America and West Indies
Addenda 1629

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Institute of Historical Research

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W. Noel Sainsbury (editor)

Year published

1893

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70-72

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'America and West Indies: Addenda 1629', Calendar of State Papers Colonial, America and West Indies, Volume 9: 1675-1676 and Addenda 1574-1674 (1893), pp. 70-72. URL: http://british-history.ac.uk/report.aspx?compid=70055 Date accessed: 23 October 2014.


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Addenda 1629

1629.
Oct. 30.
Westminster.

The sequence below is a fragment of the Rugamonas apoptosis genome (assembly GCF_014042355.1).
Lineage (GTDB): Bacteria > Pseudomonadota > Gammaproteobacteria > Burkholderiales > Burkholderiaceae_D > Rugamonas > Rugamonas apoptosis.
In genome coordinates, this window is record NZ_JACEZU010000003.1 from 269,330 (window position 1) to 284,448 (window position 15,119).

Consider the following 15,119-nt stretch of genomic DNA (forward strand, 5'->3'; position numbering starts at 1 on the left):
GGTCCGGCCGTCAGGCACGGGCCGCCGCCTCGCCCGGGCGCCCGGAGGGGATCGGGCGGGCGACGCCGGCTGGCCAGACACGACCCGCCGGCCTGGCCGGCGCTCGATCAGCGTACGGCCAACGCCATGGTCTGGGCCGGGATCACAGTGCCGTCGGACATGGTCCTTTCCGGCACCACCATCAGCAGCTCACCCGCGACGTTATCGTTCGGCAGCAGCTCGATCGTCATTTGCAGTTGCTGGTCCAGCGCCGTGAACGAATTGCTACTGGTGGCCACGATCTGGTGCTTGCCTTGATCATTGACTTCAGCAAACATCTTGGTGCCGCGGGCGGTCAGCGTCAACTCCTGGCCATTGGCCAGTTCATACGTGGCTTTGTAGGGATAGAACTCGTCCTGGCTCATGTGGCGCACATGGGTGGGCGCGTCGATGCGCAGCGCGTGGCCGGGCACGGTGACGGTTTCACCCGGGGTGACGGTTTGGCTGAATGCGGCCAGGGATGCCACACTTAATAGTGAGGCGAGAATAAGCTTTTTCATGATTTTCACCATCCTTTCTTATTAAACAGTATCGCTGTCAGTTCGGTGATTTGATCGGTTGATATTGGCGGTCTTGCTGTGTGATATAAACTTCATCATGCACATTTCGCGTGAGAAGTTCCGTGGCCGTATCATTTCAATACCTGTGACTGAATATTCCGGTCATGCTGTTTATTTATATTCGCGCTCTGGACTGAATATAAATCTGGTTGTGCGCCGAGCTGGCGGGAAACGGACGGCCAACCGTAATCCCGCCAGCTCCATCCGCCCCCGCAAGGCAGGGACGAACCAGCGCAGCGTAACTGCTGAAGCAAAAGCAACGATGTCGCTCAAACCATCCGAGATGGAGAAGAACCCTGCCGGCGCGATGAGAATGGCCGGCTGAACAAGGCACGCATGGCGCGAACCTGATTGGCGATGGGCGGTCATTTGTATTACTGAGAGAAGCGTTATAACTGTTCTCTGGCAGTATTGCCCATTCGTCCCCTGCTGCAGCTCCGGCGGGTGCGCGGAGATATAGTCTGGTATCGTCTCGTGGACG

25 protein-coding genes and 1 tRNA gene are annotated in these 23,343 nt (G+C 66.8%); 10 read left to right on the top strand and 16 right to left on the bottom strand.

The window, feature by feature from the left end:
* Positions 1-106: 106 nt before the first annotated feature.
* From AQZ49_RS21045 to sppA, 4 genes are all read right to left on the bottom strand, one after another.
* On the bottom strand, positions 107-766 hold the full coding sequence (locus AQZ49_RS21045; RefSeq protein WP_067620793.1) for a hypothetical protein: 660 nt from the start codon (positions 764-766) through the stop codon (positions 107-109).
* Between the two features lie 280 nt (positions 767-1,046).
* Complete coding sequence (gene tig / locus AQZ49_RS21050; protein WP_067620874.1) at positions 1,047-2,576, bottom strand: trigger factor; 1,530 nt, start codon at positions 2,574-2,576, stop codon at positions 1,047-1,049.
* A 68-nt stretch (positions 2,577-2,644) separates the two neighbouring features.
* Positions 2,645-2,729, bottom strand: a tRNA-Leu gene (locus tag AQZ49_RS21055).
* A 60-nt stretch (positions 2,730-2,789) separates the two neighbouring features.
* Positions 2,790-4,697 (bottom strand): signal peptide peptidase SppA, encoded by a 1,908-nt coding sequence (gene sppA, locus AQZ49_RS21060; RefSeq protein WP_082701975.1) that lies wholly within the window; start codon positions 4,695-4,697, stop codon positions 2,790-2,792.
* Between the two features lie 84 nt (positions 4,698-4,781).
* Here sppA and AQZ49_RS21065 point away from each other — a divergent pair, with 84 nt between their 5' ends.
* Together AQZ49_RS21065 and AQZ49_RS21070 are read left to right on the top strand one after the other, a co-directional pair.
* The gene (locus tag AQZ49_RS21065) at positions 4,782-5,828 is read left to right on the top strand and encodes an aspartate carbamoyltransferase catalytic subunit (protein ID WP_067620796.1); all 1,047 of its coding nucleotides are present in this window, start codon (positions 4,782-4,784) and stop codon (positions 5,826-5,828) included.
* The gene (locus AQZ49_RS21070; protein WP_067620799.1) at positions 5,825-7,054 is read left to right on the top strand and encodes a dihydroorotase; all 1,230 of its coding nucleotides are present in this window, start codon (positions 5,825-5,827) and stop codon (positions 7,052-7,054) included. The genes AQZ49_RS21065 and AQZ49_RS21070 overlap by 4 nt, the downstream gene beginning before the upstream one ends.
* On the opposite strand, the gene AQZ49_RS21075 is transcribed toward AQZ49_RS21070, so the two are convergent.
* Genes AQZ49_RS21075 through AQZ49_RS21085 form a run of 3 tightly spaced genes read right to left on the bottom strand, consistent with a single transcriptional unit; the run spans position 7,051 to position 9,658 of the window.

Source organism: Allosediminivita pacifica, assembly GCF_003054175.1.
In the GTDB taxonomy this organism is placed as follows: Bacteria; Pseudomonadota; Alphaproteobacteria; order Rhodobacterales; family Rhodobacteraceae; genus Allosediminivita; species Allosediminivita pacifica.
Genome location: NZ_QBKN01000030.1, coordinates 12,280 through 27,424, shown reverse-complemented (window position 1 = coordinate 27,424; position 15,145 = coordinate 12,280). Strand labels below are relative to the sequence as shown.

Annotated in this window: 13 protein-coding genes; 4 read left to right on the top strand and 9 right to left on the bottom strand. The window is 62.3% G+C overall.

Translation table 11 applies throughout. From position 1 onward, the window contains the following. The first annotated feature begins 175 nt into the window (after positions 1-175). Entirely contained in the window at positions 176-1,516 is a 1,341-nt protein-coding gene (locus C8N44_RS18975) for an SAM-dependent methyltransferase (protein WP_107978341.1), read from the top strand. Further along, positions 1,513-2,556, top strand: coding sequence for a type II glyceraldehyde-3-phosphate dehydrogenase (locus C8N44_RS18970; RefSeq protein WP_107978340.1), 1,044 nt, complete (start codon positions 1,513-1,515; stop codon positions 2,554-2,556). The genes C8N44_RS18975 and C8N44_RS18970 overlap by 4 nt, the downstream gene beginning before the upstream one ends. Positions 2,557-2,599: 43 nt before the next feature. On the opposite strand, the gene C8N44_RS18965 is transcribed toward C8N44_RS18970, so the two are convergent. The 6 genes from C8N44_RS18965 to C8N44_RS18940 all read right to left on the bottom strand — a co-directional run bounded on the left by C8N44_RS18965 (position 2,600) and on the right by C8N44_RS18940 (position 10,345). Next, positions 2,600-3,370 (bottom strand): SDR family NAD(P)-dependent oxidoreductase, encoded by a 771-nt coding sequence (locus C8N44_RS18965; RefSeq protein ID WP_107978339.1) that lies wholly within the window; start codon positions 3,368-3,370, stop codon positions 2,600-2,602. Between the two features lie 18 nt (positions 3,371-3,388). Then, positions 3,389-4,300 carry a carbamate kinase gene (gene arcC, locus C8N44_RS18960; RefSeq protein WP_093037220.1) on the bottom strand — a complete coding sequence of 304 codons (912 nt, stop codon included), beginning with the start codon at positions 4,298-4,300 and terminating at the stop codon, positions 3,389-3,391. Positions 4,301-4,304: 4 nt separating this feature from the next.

151. Grant to Sir Robert Heath, Attorney-General of a territory in America betwixt 31 and 36 degrees of North Latitude, not inhabited by the subjects of any Christian King, but partly inhabited by barbarous men who have not any knowledge of the Divine Deity. Sir Robert Heath, being about to lead thither a large and plentiful colony of men professing the true religion, and applying themselves to the culture of said lands and to merchandising, the King grants to said Sir Robert all that river of St. Matthew on the south side, and of Passamagno (the Great Pass) on the north side, with all lands between the same to the ocean east and west, together with the Islands of Veajus and Bahamas, and all other islands lying southerly or near upon said continent, with all ports, creeks, rivers, lakes, fisheries, minerals, precious stones, &c.; and furthermore, the patronage of all churches there to be built, with as ample privileges as any Bishop of Durham ever had within his See, to said Sir Robert, his heirs and assigns, as absolute Lords and Proprietors, with the intention that said Sir Robert should plant the same according to certain instructions signed by his Majesty of the date of these presents and remaining with his Majesty's Principal Secretary. To hold the same in capite by military service, and to render thence yearly one circlet of gold of the weight of 20 oz., with this inscription engraved: Deus coronct opus saum, whenever his Majesty or his heirs shall visit that region, and also a fifth part of gold and silver ore, and such proportion of profits and commodities as are expressed in said instructions. And further, his Majesty erects and incorporates said territories into a province to be called for all time Carolana and the Carolanean Islands, with power to make laws by consent of the free tenants or the major part of them, and enforce them by fine, imprisonment, loss of member or life: with power of pardon and all things belonging to Courts of Justice, provided said laws be not repugnated to the laws of England. Also to make laws in cases of emergency without the consent of the freeholders, provided they do not abridge the right or property of any, or be received elsewhere than within said Province and Islands; with power also to transport himself and others thither, make settlements, and build forts, &c., any statute to the contrary notwithstanding. All his Majesty's subjects carried thither, and their children, shall be reputed his subjects, as if born in England, with equal rights and privileges, with power also to transplant thither all manner of goods and arms, paying only the usual customs, provided licence be first obtained in writing from the Chief Treasurer, or from six or more of the Privy Council. Also with power to wage war against the barbarians, pirates, or other enemies, and subdue tumults and rebellions, to confer honours and titles (provided they be not such as are used in England); incorporate borough and cities with fitting immunities and privileges; import merchandize into any port of England (and export again within one year), paying only such customs and dues as other subjects of his Majesty pay; to constitute ports, saving only to his Majesty's subjects the right of fishing and of drying fish as hitherto. All things in this grant to be interpreted in the most favourable manner to the grantees, provided it be not to the prejudice of the Christian Religion or of allegiance to his Majesty, his heirs and successors; and the grantees undertake to act according to said royal instructions. Provided always, that if any of the premises or any part of them are already granted to any person by his Majesty, or his father, or are actually in the possession of any of his Majesty's subjects, or of those of any other Christian Prince or State, then as regards such part of the premises these presents shall be void and of none effect. 3¼ membranes. [Pat. Roll., 5 Car. I., p. 5, No. 5.]